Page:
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A New Power Triangle Is Forming In The South Caucasus

  • This trilateral cooperation aims to restore the balance of power in the South Caucasus after the Second Karabakh War and may counter the alliance between Pakistan, Turkey, and Azerbaijan.
  • Iran aims to establish a "transit balance" in the South Caucasus by playing a key role in transit routes to the Black Sea region and leveraging the International North-South Transport Corridor (INSTC) and the Persian Gulf–Black Sea Corridor to consolidate its regional influence.
  • The Port of Chabahar in Iran is a significant commercial bridge between Iran, India, and Armenia, providing direct access to the Indian Ocean.
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Via Jamestown.org

In April 2023, the first trilateral political consultation between the deputy foreign ministers of Iran, India and Armenia was held in Yerevan (Shargh Daily, April 21). The three countries focused primarily on “economic issues and regional communication channels,” and “the sides agreed to continue consultations in the trilateral format” (Mfa.am, April 20). The formation of this tripartite format has a number of key strategic implications that could disrupt the geopolitical balance in the South Caucasus.

First, growing cooperation between Iran, Armenia and India can be seen as part of Tehran’s effort to restore the balance of power in the South Caucasus after the Second Karabakh War. This grouping stands in contrast to the trilateral cooperation between Pakistan, Turkey and Azerbaijan, with the “Three Brothers” military exercises in September 2021 being one of its more significant manifestations (Aa.com.tr, September 9, 2021). However, it is unlikely that, in the near future, the scope of Iranian-Armenian-Indian cooperation will extend from economic, commercial and transit interests to the military arena, including joint exercises. It seems that the nature of this particular tripartite cooperation will, instead of “hard balancing” (military-security), focus efforts on “soft balancing” (economic-transit) against the tripartite ties of Azerbaijan, Turkey and Pakistan in the South Caucasus.

Second, though Azerbaijan and Armenia are involved in both the International North-South Transport Corridor (INSTC) and the Persian Gulf–Black Sea International Transport and Transit Corridor projects, due to tensions between Baku and Yerevan, in practice, Azerbaijan is more active in the INSTC, while Armenia plays an essential role in the Persian Gulf–Black Sea Corridor. Nevertheless, due to changes in the balance of power in the South Caucasus following the Second Karabakh War and Russia’s war against Ukraine, Armenia (Mfa.am, January 12) and India (Economic Times, March 10) are planning to be more active in both corridors.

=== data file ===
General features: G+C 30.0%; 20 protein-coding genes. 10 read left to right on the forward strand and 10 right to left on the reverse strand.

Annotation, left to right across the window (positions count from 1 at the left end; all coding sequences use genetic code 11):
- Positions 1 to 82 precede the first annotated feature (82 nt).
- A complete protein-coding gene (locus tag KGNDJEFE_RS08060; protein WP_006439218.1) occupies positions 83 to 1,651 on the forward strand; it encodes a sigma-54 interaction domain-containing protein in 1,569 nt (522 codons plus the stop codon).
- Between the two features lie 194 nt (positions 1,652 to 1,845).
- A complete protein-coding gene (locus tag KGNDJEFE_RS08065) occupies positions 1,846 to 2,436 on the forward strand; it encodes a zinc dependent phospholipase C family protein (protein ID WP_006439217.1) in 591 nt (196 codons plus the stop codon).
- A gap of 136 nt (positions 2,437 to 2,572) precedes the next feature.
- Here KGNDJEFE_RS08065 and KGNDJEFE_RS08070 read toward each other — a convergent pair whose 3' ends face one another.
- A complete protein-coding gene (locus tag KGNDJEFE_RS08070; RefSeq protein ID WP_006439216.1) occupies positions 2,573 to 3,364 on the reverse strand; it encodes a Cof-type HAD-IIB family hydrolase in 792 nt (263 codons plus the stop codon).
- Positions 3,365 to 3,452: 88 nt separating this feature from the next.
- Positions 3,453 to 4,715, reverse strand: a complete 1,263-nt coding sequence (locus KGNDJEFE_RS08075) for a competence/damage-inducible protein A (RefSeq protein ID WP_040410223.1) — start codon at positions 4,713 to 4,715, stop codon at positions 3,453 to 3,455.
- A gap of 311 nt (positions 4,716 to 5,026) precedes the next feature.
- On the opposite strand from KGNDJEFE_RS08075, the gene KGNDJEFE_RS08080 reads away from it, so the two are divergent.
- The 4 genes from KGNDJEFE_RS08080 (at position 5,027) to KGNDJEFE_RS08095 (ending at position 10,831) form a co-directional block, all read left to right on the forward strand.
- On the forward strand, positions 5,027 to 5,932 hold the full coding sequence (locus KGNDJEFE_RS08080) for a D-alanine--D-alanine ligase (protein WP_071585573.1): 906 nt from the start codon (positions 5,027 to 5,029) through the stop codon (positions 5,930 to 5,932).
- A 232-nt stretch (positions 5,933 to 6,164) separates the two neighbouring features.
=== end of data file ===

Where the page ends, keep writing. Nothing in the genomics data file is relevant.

In such circumstances, Iran is trying to emphasize the common needs and approaches of Armenia and India regarding the Persian Gulf–Black Sea Corridor, in parallel to the development of transit and trade along the INSTC (Valdaiclub.com, March 30). Tehran was chosen as the “trustee of the agreement,” responsible for coordinating demands and finalizing documents for the national parliaments of the other five countries involved in the Persian Gulf–Black Sea Corridor (Armenia, Azerbaijan, Georgia, Bulgaria and Greece). Iran has played a central role in establishing transit routes to the Black Sea region since 2016. As a result, Iran hopes to establish a “transit balance” in the South Caucasus as part of its “balanced foreign policy approach,” specifically using the INSTC and the Persian Gulf–Black Sea Corridor to further cement its influence in the region.

Third, the Port of Chabahar, in the Sistan and Baluchistan province of southeastern Iran, represents the transit and commercial bridge between Iran, India and Armenia. This facility is of great importance as it is the only Iranian port with direct access to the Indian Ocean. Furthermore, within the framework of the tripartite agreement signed by Iran, India and Afghanistan on May 24, 2016, “the successful efforts of the Indian lobby have exempted the Chabahar transit project from unilateral US sanctions” (Valdaiclub.com, May 19). For its part, Uzbekistan also recently joined this agreement.